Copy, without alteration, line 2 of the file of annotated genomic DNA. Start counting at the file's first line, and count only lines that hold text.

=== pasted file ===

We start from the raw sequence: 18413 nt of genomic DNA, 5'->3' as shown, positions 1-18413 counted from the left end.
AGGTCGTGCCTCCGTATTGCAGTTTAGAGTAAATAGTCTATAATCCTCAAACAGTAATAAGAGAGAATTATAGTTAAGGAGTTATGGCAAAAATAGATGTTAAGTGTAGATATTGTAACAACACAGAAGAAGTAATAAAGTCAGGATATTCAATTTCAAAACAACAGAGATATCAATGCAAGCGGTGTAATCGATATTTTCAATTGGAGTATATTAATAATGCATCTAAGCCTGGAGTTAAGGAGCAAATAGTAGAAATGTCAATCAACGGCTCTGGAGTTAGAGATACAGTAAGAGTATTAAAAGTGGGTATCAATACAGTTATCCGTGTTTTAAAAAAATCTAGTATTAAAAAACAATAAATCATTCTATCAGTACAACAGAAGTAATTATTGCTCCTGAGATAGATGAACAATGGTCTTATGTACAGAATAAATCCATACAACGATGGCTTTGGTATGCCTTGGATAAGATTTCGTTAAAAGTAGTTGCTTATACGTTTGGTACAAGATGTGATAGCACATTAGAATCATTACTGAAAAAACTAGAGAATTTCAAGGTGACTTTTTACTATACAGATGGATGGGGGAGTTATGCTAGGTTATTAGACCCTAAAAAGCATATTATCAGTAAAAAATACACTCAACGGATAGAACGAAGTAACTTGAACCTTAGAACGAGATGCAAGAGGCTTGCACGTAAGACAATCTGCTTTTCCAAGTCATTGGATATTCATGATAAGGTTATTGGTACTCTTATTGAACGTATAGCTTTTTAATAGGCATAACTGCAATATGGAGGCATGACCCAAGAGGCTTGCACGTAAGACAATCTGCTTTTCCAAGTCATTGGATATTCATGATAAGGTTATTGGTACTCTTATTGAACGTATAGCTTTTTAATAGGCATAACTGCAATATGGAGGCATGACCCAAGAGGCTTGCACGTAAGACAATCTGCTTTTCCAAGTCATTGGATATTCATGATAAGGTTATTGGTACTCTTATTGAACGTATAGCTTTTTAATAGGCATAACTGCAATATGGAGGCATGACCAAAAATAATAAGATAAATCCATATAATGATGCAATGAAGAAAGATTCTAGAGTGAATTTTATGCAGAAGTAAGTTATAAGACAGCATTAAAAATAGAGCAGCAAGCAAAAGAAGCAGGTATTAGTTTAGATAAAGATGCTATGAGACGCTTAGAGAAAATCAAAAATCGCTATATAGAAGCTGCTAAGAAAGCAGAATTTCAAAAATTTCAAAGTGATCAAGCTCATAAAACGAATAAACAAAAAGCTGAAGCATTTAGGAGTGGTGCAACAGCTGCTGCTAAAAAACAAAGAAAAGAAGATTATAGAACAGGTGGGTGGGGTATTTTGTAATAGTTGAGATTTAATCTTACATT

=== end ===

AGGTCGTGCCTCCGTATTGCAGTTTAGAGTAAATAGTCTATAATCCTCAAACAGTAATAAGAGAGAATTATAGTTAAGGAGTTATGGCAAAAATAGATGTTAAGTGTAGATATTGTAACAACACAGAAGAAGTAATAAAGTCAGGATATTCAATTTCAAAACAACAGAGATATCAATGCAAGCGGTGTAATCGATATTTTCAATTGGAGTATATTAATAATGCATCTAAGCCTGGAGTTAAGGAGCAAATAGTAGAAATGTCAATCAACGGCTCTGGAGTTAGAGATACAGTAAGAGTATTAAAAGTGGGTATCAATACAGTTATCCGTGTTTTAAAAAAATCTAGTATTAAAAAACAATAAATCATTCTATCAGTACAACAGAAGTAATTATTGCTCCTGAGATAGATGAACAATGGTCTTATGTACAGAATAAATCCATACAACGATGGCTTTGGTATGCCTTGGATAAGATTTCGTTAAAAGTAGTTGCTTATACGTTTGGTACAAGATGTGATAGCACATTAGAATCATTACTGAAAAAACTAGAGAATTTCAAGGTGACTTTTTACTATACAGATGGATGGGGGAGTTATGCTAGGTTATTAGACCCTAAAAAGCATATTATCAGTAAAAAATACACTCAACGGATAGAACGAAGTAACTTGAACCTTAGAACGAGATGCAAGAGGCTTGCACGTAAGACAATCTGCTTTTCCAAGTCATTGGATATTCATGATAAGGTTATTGGTACTCTTATTGAACGTATAGCTTTTTAATAGGCATAACTGCAATATGGAGGCATGACCCAAGAGGCTTGCACGTAAGACAATCTGCTTTTCCAAGTCATTGGATATTCATGATAAGGTTATTGGTACTCTTATTGAACGTATAGCTTTTTAATAGGCATAACTGCAATATGGAGGCATGACCCAAGAGGCTTGCACGTAAGACAATCTGCTTTTCCAAGTCATTGGATATTCATGATAAGGTTATTGGTACTCTTATTGAACGTATAGCTTTTTAATAGGCATAACTGCAATATGGAGGCATGACCAAAAATAATAAGATAAATCCATATAATGATGCAATGAAGAAAGATTCTAGAGTGAATTTTATGCAGAAGTAAGTTATAAGACAGCATTAAAAATAGAGCAGCAAGCAAAAGAAGCAGGTATTAGTTTAGATAAAGATGCTATGAGACGCTTAGAGAAAATCAAAAATCGCTATATAGAAGCTGCTAAGAAAGCAGAATTTCAAAAATTTCAAAGTGATCAAGCTCATAAAACGAATAAACAAAAAGCTGAAGCATTTAGGAGTGGTGCAACAGCTGCTGCTAAAAAACAAAGAAAAGAAGATTATAGAACAGGTGGGTGGGGTATTTTGTAATAGTTGAGATTTAATCTTACATT